A slate of new biomarkers developed to diagnose Alzheimer's at an early stage may revolutionize drug development work in the field. After years of study investigators have concluded that the dementia associated with the disease comes at the end of a lengthy process. But biomarkers that can be detected through brain scans, MRIs and spinal taps present a new opportunity to identify the disease early on, creating a big opening to slow or even stop disease progression before it blights a patient's life.
New guidelines are being developed that will divide the disease into three distinct categories: preclinical stage, mild cognitive impairment and late-stage dementia. The goal, according to an article in the New York Times, is to identify a preclinical patient in his 50s with biomarker tests that will be provided for everyone in that demographic group.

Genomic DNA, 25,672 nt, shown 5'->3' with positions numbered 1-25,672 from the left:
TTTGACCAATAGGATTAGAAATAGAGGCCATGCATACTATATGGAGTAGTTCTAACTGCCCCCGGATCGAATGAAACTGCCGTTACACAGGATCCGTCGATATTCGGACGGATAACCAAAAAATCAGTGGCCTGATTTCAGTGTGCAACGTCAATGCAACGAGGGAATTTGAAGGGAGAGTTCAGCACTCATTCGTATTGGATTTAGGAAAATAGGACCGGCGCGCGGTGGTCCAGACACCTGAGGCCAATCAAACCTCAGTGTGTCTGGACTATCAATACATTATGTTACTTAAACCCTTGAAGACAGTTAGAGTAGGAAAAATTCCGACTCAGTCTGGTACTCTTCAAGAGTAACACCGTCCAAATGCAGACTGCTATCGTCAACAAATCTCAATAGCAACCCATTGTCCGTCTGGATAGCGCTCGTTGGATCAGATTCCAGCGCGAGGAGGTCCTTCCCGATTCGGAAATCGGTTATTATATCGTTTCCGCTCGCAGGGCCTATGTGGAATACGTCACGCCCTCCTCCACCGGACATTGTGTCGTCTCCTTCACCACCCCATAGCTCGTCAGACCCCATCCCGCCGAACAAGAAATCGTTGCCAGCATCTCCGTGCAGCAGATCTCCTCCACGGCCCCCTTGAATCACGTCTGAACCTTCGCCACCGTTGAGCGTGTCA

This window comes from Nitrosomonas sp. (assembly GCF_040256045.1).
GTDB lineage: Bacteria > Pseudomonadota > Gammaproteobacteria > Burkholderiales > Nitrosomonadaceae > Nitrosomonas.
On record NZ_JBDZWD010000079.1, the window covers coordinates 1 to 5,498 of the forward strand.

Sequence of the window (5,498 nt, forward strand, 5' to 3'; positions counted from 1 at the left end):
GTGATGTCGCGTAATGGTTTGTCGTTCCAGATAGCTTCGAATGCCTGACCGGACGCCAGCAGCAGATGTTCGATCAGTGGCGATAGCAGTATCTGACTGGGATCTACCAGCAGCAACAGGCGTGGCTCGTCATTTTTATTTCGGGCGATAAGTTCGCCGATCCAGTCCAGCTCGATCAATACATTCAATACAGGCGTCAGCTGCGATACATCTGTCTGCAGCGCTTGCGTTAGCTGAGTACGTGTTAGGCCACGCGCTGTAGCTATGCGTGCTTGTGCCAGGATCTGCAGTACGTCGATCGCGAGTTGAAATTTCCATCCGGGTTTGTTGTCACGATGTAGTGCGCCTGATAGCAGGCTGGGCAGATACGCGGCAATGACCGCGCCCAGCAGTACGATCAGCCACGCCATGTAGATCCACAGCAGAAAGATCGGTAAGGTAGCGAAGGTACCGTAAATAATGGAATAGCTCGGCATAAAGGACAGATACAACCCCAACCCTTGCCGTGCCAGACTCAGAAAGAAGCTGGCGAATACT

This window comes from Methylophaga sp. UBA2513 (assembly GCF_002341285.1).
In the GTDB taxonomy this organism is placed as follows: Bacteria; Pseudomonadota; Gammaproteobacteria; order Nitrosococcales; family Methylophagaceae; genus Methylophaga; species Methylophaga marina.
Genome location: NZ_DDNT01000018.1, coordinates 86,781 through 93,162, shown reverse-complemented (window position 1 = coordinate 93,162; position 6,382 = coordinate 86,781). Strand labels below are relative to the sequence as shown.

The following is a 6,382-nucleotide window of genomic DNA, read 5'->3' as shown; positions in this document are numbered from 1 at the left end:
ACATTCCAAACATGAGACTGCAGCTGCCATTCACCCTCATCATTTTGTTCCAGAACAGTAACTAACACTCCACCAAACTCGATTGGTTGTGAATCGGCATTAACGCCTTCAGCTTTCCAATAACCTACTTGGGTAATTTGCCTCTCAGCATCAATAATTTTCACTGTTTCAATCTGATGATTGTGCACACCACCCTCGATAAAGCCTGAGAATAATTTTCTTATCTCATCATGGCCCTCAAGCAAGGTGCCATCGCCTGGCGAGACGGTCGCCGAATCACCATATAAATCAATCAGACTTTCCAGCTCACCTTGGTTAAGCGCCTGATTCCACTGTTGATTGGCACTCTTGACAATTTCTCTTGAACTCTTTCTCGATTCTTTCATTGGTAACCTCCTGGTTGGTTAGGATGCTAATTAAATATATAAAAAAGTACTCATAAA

"This is a major advance," Dr. John Morris, an Alzheimer's expert, tells the Times. "We used to say we did not know for certain it was Alzheimer's until the brain is examined on autopsy."
"This has implications for everybody alive, anybody who is getting older," says Duke's Dr. P. Murali Doraiswamy.
- here's the article from the New York Times
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